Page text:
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tape this to the tank:

HELP !!! Can you please freshen up our water?
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Old 01-18-2006, 03:51 PM   #14
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lol, that might work, a little conversation bubble.
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Old 01-18-2006, 03:58 PM   #15
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sry ... forgot to put ...

yours truly,
Fish
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Old 01-19-2006, 01:47 AM   #16
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True, taking the fish is morally wrong in some aspects, but it's also wrong to just leave them there to be neglected to death. In my opinion, it's far more likely for the owner to just not care. After they get the note, sure they'll notice that someone cares, but that won't change the fact that they don't. If they did care, they'd have to be pretty oblivious not to notice the tank's horrible condition.
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Old 01-19-2006, 05:35 AM   #17
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Liberate the fish!

Put on the dark clothes and clava. Put Mission Impossible on the MP3 and get to work.

Leave a note from the PFF(Popular Fish Front) stating you could not abandon your comrades to oppression and that you will go on fighting opression when ever and where ever you see it.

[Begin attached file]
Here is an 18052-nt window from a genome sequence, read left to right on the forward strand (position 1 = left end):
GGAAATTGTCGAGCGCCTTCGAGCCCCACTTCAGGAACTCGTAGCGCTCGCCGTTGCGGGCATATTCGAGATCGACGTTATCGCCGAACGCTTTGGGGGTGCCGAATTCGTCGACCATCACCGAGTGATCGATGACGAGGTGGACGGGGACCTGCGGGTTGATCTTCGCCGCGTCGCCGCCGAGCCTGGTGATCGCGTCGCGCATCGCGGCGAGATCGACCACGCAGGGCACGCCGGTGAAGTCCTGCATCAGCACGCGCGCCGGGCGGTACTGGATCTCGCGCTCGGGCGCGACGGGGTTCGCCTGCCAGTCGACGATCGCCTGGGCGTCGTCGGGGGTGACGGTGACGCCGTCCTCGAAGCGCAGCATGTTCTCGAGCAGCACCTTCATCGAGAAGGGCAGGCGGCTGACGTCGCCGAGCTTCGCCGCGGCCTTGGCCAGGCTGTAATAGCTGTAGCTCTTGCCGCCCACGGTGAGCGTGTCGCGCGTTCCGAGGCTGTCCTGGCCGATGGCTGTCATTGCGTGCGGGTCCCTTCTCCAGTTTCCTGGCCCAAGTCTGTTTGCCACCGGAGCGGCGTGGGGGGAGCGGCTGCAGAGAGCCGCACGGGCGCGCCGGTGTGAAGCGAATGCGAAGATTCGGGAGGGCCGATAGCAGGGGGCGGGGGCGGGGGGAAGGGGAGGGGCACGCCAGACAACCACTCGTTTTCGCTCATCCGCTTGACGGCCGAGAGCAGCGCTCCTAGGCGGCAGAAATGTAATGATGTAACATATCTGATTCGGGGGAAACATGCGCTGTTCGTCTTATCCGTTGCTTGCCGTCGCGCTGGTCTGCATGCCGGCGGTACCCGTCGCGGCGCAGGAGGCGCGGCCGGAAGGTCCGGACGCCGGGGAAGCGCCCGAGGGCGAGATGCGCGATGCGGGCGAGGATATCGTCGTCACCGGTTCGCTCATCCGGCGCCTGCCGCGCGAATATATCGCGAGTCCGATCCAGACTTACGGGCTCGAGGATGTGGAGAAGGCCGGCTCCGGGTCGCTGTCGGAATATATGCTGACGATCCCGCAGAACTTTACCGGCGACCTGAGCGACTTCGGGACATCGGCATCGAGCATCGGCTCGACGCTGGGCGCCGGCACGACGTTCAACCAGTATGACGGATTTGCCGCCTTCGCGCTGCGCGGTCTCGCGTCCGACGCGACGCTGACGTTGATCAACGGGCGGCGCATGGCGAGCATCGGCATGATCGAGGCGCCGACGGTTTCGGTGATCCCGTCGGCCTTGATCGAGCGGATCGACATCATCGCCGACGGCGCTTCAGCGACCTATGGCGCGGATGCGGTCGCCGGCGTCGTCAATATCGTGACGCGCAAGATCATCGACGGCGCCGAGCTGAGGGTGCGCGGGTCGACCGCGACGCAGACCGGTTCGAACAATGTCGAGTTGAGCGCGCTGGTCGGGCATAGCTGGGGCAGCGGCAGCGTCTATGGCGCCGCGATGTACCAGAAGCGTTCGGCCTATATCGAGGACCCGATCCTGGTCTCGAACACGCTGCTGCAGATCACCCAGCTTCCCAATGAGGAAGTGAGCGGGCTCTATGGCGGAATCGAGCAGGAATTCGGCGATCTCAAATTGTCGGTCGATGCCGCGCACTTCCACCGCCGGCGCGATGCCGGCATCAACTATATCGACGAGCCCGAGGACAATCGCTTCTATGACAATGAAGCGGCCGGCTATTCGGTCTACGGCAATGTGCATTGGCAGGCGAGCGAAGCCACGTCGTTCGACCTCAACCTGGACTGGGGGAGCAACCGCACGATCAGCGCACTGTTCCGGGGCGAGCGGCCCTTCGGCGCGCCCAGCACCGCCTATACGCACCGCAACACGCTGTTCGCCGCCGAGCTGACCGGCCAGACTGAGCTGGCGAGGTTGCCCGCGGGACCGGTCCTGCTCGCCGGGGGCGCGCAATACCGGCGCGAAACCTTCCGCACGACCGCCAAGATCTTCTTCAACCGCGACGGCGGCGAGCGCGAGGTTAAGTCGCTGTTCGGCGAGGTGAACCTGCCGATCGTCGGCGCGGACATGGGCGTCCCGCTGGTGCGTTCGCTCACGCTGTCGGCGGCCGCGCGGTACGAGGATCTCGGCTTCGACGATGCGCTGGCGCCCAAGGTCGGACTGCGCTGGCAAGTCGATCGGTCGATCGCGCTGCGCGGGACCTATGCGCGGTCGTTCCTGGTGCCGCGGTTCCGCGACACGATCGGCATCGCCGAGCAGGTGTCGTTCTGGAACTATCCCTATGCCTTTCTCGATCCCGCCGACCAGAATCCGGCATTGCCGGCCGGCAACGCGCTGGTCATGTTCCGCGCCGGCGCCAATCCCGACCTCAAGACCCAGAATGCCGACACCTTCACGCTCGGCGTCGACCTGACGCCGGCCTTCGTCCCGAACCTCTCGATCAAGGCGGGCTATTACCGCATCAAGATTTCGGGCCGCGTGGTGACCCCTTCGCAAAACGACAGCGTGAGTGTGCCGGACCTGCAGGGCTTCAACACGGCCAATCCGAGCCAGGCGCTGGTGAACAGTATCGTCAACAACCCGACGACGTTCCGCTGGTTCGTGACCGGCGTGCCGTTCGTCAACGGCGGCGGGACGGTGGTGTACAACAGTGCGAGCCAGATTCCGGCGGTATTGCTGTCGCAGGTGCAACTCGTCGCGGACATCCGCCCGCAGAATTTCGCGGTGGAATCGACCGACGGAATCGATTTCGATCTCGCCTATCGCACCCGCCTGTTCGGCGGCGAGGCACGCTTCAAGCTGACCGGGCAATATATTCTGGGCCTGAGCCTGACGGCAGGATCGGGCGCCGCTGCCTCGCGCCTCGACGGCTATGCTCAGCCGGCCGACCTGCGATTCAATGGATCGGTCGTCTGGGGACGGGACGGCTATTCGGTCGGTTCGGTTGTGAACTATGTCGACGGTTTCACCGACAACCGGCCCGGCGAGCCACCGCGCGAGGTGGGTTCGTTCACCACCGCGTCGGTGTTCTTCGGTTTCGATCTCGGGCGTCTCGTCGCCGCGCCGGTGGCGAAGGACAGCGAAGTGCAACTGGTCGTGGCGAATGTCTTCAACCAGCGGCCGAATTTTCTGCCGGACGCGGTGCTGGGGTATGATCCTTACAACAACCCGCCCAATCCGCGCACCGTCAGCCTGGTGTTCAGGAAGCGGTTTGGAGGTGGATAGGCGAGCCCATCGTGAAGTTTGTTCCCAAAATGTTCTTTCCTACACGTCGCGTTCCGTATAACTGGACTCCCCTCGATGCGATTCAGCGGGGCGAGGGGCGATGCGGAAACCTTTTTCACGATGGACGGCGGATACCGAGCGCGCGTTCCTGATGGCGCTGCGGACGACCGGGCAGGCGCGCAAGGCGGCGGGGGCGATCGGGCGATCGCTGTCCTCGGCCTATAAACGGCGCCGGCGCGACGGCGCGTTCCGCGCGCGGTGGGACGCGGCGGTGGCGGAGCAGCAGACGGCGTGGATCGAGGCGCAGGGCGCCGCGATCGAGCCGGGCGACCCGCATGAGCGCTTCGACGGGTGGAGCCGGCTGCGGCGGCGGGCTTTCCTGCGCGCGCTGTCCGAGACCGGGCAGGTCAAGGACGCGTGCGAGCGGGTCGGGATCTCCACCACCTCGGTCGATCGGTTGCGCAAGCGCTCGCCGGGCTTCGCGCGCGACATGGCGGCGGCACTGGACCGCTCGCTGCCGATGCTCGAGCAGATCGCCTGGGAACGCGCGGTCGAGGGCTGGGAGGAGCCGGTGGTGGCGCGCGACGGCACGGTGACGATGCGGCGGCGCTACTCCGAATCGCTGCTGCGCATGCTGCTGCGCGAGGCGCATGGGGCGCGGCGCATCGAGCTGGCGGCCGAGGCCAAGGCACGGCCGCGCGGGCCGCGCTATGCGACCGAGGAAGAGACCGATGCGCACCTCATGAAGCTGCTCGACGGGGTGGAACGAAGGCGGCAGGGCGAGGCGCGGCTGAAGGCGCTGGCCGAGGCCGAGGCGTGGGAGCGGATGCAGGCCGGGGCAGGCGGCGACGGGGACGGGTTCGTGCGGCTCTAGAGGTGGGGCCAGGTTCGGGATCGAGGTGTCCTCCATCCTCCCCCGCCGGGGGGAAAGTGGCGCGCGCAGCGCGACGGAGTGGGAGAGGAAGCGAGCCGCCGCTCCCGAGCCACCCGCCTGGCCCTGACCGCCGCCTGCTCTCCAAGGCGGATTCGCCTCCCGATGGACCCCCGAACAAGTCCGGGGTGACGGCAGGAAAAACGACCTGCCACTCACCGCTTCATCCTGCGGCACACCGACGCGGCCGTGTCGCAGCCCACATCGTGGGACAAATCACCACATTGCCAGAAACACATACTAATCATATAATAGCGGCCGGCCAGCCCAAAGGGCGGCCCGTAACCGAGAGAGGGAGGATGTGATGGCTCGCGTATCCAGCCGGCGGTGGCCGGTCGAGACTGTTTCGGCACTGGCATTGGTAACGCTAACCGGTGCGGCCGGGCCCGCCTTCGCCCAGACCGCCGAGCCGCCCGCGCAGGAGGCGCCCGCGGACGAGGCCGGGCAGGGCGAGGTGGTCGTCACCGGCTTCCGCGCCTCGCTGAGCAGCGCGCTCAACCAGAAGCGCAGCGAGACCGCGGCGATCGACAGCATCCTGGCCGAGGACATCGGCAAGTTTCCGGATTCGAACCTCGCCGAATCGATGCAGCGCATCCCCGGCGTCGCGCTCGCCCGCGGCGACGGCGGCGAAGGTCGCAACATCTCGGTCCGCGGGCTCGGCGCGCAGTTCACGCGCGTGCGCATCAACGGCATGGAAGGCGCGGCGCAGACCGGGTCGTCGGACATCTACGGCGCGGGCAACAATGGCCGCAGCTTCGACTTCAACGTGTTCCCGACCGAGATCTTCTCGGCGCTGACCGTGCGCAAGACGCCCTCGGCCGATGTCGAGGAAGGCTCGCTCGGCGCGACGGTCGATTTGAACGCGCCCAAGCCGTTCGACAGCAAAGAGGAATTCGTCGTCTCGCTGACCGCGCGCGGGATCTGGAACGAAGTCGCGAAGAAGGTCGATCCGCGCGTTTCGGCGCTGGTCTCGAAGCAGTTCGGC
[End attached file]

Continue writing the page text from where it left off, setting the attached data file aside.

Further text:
Or just change the water once a week and take it on as your duty because its fairly evident that no one else will.
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Old 01-19-2006, 10:34 AM   #18
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I wouldn't take the fish ... as they'll likely just be replaced and fall into the same situation. Best case scenario is to find the owner or person in charge of their care and make them away ... or simply ask to help out since it looks like no is taking the time to do it.

Its either a case of they don't care or don't know.
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Old 01-19-2006, 11:04 AM   #19
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Hmmmmm, tough call....Ask around, see if anyone knows who they belong to. I don't think you should risk your job though. I would feed them and ask around to see if anyone knows who they belong to or who would be able to give you the 'clearance' to tend to them... if no one claims them, feed them, do a water change, get er' cleaned up- if you want to, and wait a while, if nothing ask the school head if you can take them to care for them properly... of if you want to, take care of them there where others can get some joy from them... but of course they will outgrow that tank in no time, if they arent already.... so either way - there are issues huh? Maybe if it's given to you, you can replace it with something that will fit that tank, like neons or guppies


Kudos to you for caring though